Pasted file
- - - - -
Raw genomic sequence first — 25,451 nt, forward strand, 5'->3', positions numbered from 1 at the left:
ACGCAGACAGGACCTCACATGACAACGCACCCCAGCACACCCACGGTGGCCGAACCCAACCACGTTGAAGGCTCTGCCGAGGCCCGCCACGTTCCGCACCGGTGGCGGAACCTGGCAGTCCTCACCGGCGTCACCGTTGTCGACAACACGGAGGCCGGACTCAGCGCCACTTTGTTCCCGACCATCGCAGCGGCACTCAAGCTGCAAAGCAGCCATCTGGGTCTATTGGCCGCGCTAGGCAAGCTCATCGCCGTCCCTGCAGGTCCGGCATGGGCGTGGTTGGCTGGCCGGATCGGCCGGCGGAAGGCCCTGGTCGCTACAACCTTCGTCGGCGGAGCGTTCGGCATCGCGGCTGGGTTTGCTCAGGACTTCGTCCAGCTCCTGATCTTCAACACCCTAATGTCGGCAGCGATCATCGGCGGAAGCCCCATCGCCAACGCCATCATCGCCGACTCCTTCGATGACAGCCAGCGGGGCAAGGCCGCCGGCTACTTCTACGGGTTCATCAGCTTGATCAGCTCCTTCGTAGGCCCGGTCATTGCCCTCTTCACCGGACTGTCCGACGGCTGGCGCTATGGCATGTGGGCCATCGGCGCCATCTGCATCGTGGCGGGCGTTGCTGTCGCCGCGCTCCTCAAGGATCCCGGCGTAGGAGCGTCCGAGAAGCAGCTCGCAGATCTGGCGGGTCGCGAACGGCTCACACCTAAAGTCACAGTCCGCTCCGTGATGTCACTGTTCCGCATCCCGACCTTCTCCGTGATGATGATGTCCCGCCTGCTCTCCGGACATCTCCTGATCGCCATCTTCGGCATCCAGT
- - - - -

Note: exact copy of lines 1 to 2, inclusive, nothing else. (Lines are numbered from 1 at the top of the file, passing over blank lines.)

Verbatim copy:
Raw genomic sequence first — 25,451 nt, forward strand, 5'->3', positions numbered from 1 at the left:
ACGCAGACAGGACCTCACATGACAACGCACCCCAGCACACCCACGGTGGCCGAACCCAACCACGTTGAAGGCTCTGCCGAGGCCCGCCACGTTCCGCACCGGTGGCGGAACCTGGCAGTCCTCACCGGCGTCACCGTTGTCGACAACACGGAGGCCGGACTCAGCGCCACTTTGTTCCCGACCATCGCAGCGGCACTCAAGCTGCAAAGCAGCCATCTGGGTCTATTGGCCGCGCTAGGCAAGCTCATCGCCGTCCCTGCAGGTCCGGCATGGGCGTGGTTGGCTGGCCGGATCGGCCGGCGGAAGGCCCTGGTCGCTACAACCTTCGTCGGCGGAGCGTTCGGCATCGCGGCTGGGTTTGCTCAGGACTTCGTCCAGCTCCTGATCTTCAACACCCTAATGTCGGCAGCGATCATCGGCGGAAGCCCCATCGCCAACGCCATCATCGCCGACTCCTTCGATGACAGCCAGCGGGGCAAGGCCGCCGGCTACTTCTACGGGTTCATCAGCTTGATCAGCTCCTTCGTAGGCCCGGTCATTGCCCTCTTCACCGGACTGTCCGACGGCTGGCGCTATGGCATGTGGGCCATCGGCGCCATCTGCATCGTGGCGGGCGTTGCTGTCGCCGCGCTCCTCAAGGATCCCGGCGTAGGAGCGTCCGAGAAGCAGCTCGCAGATCTGGCGGGTCGCGAACGGCTCACACCTAAAGTCACAGTCCGCTCCGTGATGTCACTGTTCCGCATCCCGACCTTCTCCGTGATGATGATGTCCCGCCTGCTCTCCGGACATCTCCTGATCGCCATCTTCGGCATCCAGT